Loren Tate: Illini refuse to die
BOSTON — John Groce’s Illini have been buried so many times that the grave diggers are running out of shovels.
On Wednesday night in Boston, the eulogies were chosen and a long basketball season was being laid to rest ... except that Rayvonte Rice wouldn’t die. Pulling off another of his game-turning steals, something his instincts have allowed since his Centennial days, the rugged junior lifted the Illini on his shoulders, scored 12 points in the last 6:30 and pulled certain defeat out of the fire, 66-62.
Rice’s bullying and banging created 28 points against undersized Boston University, and set up a date against Clemson (10 a.m. Sunday) to keep alive the goal of reaching Madison Square Garden in the NIT Final Four.
The quick-passing, long-shooting Patriot League champs saw victory slip through their fingers as they failed to finish 35 minutes of excellent play. It won’t be noticed much in Boston, only 1,317 attending (a majority in orange) while Miami’s NBA champions were playing the Celtics in the city.
What the small assemblage witnessed was an erratic UI effort, and one that seemed doomed to failure. Riding two prolific point guards, Mo Watson (12 assists) and D.J. Irving (17 points), the Terriers spurted ahead 30-13 and repelled UI rallies to carry a 55-45 lead into the last eight minutes. The hosts hit 10 of 20 treys at one point, but only one of the last five.
There were stretches when the Terriers’ quick passes and three-point accuracy left UI defenders a step slow. The Illini frequently got sucked in to protect penetration and couldn’t get back to the arc. But as happened during the Illini’s recent surge — they’ve won six of eight road games — stellar late-game defense allowed Rice the opportunity to pull it out as the Terriers seemingly tightened and produced just one field goal in the last 4:45, and none in the final 4:10.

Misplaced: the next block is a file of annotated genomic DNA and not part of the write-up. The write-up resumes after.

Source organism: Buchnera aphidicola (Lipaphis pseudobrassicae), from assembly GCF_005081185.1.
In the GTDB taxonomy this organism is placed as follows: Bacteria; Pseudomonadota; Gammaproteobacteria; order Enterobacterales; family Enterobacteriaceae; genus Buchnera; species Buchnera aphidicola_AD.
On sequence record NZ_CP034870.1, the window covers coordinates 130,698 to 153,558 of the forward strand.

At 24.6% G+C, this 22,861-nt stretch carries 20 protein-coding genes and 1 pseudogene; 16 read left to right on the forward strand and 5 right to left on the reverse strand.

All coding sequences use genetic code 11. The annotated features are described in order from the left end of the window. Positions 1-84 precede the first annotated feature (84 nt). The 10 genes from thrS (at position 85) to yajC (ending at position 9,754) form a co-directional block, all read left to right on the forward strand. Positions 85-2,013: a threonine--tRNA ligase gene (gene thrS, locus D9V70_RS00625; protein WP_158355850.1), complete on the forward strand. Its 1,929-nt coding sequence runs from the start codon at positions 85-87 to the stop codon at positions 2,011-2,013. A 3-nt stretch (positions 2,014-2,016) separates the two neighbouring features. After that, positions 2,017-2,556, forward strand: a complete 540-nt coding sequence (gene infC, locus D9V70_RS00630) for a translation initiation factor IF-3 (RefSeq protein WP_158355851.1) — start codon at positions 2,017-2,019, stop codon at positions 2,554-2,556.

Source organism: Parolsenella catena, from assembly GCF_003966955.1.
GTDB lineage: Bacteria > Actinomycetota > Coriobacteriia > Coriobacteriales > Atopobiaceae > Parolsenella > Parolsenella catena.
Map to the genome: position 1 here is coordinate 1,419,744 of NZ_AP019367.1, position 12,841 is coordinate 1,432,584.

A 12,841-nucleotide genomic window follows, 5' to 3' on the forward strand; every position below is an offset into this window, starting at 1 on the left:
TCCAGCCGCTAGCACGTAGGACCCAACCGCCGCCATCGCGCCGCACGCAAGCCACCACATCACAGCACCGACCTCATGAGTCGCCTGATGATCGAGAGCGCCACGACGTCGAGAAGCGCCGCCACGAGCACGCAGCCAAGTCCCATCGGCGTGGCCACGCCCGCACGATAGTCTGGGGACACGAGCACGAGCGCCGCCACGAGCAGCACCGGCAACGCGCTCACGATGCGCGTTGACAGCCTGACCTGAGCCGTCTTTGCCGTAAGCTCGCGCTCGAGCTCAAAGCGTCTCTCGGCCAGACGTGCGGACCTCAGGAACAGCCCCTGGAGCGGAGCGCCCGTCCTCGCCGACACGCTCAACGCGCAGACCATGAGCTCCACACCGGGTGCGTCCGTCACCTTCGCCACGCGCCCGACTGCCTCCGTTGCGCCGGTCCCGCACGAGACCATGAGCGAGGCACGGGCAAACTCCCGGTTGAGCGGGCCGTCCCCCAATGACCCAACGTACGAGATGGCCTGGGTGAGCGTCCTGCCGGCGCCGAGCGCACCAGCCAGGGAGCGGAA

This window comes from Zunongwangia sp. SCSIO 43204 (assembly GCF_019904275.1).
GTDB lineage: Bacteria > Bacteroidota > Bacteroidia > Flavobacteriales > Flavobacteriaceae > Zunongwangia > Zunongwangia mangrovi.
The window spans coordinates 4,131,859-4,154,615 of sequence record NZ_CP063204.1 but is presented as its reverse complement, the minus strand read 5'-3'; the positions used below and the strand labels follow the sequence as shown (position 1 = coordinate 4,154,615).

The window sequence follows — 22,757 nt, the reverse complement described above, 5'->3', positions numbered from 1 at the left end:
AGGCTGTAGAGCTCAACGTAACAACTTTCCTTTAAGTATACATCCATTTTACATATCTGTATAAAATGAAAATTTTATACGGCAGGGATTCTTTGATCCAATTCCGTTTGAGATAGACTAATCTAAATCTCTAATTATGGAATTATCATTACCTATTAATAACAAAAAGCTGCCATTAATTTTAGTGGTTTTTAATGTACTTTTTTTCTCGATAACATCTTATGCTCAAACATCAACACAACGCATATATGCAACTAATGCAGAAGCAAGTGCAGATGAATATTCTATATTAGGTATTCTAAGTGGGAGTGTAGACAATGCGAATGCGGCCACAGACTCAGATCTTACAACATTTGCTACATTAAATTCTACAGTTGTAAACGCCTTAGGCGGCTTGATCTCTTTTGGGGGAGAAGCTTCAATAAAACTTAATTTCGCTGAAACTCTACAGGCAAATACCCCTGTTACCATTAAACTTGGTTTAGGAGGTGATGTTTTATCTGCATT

Thus did Illinois overcome the sub-par play of juniors Nnanna Egwu and Tracy Abrams, both standouts in the recent Big Ten tournament. But Egwu, after missing a free throw at :27, put it out of reach with two charities at :10.
“We were able to steal one,” Groce said. “Rice was a monster for us. He has great hands and did an exceptional job finishing around the rim. We kept calling timeout and drawing up plays for him, particularly when he was defended by a smaller guard.”
Groce said before and after that the Terriers reminded him of Michigan, the way they passed and spread the ball around.
“Seniors die hard,” Groce said, “and I went with Jon (Ekey) and Joe (Bertrand) late. They made some big plays for us. I have a lot of respect for those two.”
Groce said his team “played slow and not very smart at times,” particularly when Boston U. swung into a zone, but “chipped away and ratcheted it up down the stretch.”
If Terrier shooters froze toward the end, that would be a natural reaction in a game in which they played so well, repulsed Illini rallies and seemed to have it in their pocket. But Illinois was the aggressor, and late-game showdowns favor the aggressors.
Illinois outscored the Terriers 12-1 in the last four minutes, the rally ignited when Rice rebounded and fed Abrams for his only basket, and then scored the next seven points himself.
Loren Tate writes for The News-Gazette. He can be reached at firstname.lastname@example.org.